Suppose that Joe and Sue are neighbors out on the country. The year is 1950. But it could also be 1975. Or even 1999. Even though they live next to each other, and can see each other through the windows, there is still a non-trivial distance between them, especially in winter time with lots of snow and coldness. They don't fancy constantly putting on clothes and walking over to knock on the other's door to ask something.

So, they have a habit of calling each other on the telephone for convenience when they need to ask something and don't feel like going outside for whatever reason. They did consider using two tincans with a string between the houses, but they thought it looked too childish, and they couldn't figure out a good way to signal for the other person to pick up their tincan. So they use the normal telephone.

Regardless of the year, they are using the "POTS" (Plain Old Telephone System).

When Joe calls Sue or Sue calls Joe, being neighbors, would the signal first travel down to some telephone company far away, and then back to the other person? Or would they get a direct connection going straight through the telephone wire right to the other house and into their telephone?

I've tried to understand how telephones work all my life, but never quite managed, so I really don't know if this is a stupid question.

It sounds reasonable to me that, given the extremely short distance between the two parties, the signal will travel instantly between them, not triggering any kind of "log" at the telephone company's equipment (thus being free of charge) and also won't allow anyone to tap into this call remotely, unless they are right there between their houses with a physical thing hooked onto the telephone poles' wire.

Is this a correct assumption by me? Would it be free and private due to the extreme proximity? And if so, when would it stop being free and private? How many houses or what distance triggers a different "route" and the ability for remote wiretapping?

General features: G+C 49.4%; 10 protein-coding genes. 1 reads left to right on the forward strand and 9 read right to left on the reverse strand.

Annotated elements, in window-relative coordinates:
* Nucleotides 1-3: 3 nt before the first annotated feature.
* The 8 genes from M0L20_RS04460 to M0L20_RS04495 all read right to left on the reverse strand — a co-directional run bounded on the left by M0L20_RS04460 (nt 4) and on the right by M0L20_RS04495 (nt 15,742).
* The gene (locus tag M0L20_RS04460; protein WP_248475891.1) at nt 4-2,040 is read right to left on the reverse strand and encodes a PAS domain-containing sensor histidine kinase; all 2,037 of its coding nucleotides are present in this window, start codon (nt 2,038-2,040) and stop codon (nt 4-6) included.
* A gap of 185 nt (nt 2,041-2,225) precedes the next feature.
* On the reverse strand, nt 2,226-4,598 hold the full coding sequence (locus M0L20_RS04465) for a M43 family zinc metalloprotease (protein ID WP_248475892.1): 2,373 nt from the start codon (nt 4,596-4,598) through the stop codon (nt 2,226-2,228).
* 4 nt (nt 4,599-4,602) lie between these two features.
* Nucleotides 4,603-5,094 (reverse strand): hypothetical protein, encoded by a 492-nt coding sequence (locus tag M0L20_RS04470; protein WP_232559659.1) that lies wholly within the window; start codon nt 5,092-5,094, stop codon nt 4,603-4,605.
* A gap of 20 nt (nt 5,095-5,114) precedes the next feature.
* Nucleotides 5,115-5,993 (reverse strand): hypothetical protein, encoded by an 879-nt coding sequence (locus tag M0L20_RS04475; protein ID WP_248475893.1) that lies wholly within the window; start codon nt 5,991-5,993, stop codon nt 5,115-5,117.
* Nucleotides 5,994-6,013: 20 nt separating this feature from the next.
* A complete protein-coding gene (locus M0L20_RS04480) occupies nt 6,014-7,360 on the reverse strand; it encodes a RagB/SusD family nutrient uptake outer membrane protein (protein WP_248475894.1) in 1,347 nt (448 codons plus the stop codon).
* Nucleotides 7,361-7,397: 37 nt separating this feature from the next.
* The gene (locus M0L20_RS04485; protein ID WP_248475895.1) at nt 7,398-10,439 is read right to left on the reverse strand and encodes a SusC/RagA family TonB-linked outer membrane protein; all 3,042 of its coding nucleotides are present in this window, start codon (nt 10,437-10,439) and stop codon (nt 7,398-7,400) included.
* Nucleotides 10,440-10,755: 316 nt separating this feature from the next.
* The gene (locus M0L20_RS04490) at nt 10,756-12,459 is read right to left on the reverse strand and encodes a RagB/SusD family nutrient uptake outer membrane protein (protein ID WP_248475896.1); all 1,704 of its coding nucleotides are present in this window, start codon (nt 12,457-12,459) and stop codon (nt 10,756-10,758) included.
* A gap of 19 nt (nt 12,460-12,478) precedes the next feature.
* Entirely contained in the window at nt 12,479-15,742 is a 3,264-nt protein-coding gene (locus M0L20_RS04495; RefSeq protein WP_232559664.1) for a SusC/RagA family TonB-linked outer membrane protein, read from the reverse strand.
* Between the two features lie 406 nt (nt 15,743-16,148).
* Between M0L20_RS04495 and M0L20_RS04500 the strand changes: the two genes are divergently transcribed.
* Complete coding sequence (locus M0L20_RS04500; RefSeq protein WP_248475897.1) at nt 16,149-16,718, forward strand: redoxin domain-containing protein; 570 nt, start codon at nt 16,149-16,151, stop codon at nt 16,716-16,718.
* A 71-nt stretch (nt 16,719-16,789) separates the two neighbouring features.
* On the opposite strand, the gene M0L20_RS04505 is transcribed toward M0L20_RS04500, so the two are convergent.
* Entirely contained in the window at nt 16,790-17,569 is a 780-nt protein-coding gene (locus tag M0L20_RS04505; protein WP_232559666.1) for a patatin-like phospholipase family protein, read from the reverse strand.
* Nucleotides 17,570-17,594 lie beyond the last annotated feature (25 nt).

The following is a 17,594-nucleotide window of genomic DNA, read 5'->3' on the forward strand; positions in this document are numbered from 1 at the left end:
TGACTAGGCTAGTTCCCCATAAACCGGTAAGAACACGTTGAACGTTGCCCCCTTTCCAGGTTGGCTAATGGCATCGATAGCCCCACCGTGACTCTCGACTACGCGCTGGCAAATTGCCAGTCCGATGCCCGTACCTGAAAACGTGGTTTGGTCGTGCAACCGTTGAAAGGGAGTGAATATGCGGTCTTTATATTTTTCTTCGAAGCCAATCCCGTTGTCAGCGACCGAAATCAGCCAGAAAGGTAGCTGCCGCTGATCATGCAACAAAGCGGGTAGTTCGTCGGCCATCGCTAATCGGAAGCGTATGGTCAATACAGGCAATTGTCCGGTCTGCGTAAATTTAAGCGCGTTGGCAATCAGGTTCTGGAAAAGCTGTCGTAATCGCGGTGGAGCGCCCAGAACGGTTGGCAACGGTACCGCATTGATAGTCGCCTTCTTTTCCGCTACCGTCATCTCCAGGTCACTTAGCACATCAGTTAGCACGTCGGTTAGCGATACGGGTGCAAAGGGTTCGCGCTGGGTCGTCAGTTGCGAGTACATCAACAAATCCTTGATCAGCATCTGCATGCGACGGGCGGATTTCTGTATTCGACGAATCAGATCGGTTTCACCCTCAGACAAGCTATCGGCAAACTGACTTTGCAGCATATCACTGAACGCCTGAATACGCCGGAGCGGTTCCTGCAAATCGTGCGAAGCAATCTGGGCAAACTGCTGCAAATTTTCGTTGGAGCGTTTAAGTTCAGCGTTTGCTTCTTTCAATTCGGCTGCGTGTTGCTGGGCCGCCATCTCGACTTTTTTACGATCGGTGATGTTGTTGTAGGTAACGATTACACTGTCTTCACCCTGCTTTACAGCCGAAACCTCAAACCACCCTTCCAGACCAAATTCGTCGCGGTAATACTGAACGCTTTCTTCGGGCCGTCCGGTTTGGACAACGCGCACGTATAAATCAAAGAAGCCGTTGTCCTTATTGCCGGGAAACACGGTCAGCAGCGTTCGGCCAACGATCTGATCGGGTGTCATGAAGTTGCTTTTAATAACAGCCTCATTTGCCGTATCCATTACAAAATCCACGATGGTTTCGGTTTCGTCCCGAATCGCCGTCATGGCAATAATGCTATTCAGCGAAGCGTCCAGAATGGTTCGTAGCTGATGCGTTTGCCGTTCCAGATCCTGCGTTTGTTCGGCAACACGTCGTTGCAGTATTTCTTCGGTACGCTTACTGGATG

Again, please note that I'm not talking about whatever digital system is in place now, but what used to be the case with the old telephone system.


2 Answers 2


Joe and Sue's calls would go to their exchange where the lines were terminated on an automatic exchange. There is (generally) no electronics between their wall socket and the exchange circuits so there was no way of switching calls.

It was all invented by a funeral undertaker so it couldn't be that hard - could it?

Video links:


Two neighbors living in a city or major town would be able to call each other the "Plain Old Telephone System". In rural areas however they would have been able, but there would have used the telephone differently to city people because rural regions tended to have party lines

Party lines provided no privacy in communication and when the line was being used by one person, no-one else connected to the line could use the line to make another call until the first person ended their call. However, any on the neighbors could listen to the conversation. Depending on location, party lines exited into the mid 1980s.

  • $\begingroup$ We had a party line. Each home that shared the line had a different ring, IIRC. You could talk to your neighbors directly if you both knew to pick up the line at the same time but there is no good way to do that. And, you could not call your fellow party line sharers, I don't think that you could call out to call in to a neighbor, since you're already on the line. $\endgroup$
    – Ack
    Mar 18, 2020 at 20:05

Your Answer

By clicking “Post Your Answer”, you agree to our terms of service and acknowledge you have read our privacy policy.

Not the answer you're looking for? Browse other questions tagged or ask your own question.